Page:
Alex Jones faces second trial over Sandy Hook lies

Northeast

FILE – Alex Jones talks to media during a midday break in his trial at the Travis County Courthouse in Austin, Texas, on July 26, 2022. (Briana Sanchez/Austin American-Statesman via AP, Pool)

WATERBURY, Conn. (Reuters) — A lawyer for families of children killed in the 2012 Sandy Hook mass shooting told a Connecticut jury on Tuesday that conspiracy theorist Alex Jones will never stop profiting off destructive falsehoods unless he pays for the lies he told about the massacre.

The lawyer, Christopher Mattei, made his assessment during opening arguments at a trial where jurors will decide how much in damages Jones owes 14 family members of victims for claiming the massacre was a hoax.

Jones’ trial comes just one month after a jury in Austin, Texas, awarded two parents $49.3 million in a similar case.

Mattei told jurors it was important to stop Jones and his right-wing Infowars brand from “preying on people who are helpless” and encouraging years of harassment from Jones’ followers.

“They knew the harassment was happening, but the lies were too profitable,” Mattei said.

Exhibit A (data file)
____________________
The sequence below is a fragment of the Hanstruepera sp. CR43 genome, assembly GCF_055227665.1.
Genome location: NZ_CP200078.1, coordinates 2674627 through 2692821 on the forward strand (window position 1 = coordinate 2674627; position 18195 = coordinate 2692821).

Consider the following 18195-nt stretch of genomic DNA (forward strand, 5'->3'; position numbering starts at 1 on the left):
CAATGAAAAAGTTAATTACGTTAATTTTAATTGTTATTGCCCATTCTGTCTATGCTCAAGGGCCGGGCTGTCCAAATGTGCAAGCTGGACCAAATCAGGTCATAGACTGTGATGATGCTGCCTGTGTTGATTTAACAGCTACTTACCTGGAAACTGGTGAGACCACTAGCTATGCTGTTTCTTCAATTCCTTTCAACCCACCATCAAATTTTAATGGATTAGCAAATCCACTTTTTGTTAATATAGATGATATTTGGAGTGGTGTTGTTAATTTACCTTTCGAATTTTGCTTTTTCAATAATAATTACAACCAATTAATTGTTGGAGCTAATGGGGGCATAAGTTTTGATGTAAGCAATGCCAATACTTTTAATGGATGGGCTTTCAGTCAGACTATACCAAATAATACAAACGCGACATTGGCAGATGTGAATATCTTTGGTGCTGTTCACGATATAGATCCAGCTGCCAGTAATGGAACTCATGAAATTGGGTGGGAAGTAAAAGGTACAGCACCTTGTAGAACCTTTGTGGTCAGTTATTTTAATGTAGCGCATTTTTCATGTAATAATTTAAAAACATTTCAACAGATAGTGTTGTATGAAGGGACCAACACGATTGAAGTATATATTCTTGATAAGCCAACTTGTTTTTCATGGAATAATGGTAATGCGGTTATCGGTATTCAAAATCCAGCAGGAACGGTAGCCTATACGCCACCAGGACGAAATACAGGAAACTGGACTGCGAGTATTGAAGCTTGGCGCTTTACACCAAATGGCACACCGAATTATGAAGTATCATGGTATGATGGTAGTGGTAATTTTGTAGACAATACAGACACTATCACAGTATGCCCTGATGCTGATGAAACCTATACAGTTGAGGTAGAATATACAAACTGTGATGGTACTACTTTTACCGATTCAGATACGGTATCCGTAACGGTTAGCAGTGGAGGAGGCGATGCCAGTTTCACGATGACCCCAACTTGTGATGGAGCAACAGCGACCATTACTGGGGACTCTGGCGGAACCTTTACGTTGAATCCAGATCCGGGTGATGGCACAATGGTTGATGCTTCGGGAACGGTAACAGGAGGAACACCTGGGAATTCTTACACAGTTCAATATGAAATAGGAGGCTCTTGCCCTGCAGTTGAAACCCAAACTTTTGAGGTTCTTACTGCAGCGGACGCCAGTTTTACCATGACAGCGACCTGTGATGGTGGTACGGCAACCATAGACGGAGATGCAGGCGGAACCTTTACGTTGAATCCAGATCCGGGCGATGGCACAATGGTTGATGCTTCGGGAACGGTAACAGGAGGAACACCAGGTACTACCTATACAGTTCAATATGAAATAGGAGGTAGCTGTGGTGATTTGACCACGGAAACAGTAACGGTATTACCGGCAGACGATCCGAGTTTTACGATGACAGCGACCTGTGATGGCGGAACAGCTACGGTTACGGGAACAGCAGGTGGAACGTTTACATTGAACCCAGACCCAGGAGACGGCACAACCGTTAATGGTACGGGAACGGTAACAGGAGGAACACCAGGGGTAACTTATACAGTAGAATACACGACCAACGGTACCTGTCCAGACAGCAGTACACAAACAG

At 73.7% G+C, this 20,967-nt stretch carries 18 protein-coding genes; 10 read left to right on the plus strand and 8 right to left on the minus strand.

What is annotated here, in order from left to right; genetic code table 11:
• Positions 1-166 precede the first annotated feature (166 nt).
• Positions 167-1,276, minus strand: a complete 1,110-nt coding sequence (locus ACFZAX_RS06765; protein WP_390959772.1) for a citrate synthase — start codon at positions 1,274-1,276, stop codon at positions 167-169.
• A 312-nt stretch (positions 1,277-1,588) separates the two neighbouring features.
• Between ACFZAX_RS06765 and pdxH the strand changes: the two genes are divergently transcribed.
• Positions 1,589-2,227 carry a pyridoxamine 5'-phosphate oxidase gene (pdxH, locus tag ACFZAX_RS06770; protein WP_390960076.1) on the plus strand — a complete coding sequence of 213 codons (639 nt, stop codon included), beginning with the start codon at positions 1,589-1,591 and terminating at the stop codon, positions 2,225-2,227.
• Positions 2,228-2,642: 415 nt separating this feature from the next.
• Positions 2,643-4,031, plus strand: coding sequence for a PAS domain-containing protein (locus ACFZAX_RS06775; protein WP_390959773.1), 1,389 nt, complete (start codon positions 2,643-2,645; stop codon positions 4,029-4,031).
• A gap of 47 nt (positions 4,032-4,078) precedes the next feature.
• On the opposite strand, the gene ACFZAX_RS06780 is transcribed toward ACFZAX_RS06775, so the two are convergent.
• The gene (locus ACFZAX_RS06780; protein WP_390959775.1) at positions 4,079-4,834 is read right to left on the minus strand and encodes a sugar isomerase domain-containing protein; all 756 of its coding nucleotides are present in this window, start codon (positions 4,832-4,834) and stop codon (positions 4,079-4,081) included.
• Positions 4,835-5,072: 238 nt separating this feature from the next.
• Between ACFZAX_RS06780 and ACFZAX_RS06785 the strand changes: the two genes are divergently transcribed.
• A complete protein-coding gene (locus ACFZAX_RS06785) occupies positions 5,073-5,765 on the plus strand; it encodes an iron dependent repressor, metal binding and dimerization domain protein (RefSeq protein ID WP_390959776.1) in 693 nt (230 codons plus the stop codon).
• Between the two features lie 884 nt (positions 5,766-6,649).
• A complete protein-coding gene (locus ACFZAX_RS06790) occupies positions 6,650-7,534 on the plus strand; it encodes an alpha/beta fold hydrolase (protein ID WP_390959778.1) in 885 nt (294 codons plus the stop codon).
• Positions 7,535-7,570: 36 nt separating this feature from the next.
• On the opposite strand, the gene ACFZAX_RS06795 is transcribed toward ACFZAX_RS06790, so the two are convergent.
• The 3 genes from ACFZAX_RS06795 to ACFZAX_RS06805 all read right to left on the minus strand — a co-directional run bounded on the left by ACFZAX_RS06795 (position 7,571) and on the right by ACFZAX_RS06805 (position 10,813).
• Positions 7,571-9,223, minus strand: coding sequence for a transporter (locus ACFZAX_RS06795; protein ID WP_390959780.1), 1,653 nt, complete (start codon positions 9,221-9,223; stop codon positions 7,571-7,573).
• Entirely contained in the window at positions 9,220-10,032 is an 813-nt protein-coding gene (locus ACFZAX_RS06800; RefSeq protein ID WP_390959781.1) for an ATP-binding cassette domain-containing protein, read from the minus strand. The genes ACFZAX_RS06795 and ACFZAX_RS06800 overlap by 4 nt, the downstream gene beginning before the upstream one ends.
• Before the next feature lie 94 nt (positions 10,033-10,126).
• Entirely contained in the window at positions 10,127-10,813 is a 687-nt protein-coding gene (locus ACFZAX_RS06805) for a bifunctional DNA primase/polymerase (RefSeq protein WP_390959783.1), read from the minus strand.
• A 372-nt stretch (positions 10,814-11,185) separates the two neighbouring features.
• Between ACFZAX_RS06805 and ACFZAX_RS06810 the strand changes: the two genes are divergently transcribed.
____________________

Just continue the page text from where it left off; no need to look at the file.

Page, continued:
The family members sued Jones and Infowars parent Free Speech Systems LLC in 2018.

They said the harassment was conducted by people who believed Jones’ false claims that the government staged the Sandy Hook shooting with crisis actors as a pretext for seizing guns, and that the families faked their children’s deaths.

Jones has since acknowledged that the shooting took place.

The trial is being held in a state court in Waterbury, about 20 miles from Sandy Hook, and is expected to last five weeks.

Jurors are required solely to determine how much Jones and Free Speech Systems must pay for spreading lies about the killing of 20 children and six staff members at the Sandy Hook Elementary School in Newtown, Connecticut.

Adam Lanza, the gunman, used a Remington Bushmaster rifle as he shot his way into the school after shooting his mother to death at home. The massacre ended when Lanza killed himself as he heard approaching police sirens.

A judge issued a default judgment in the case in November after Jones failed to comply with court orders.

Free Speech Systems filed for bankruptcy in July. That would typically shield the company from lawsuits, but it agreed to face trial in August.

The $49.3 million award in Austin, where Infowars is based, could be reduced substantially because it consists mostly of non-economic damages intended to punish Jones for his conduct.

A lawyer for Jones has said he will seek to reduce the $45.2 million punitive damages component to $1.5 million, citing a Texas law imposing a cap. Lawyers for the parents have said the cap does not apply and Jones should pay the full amount.

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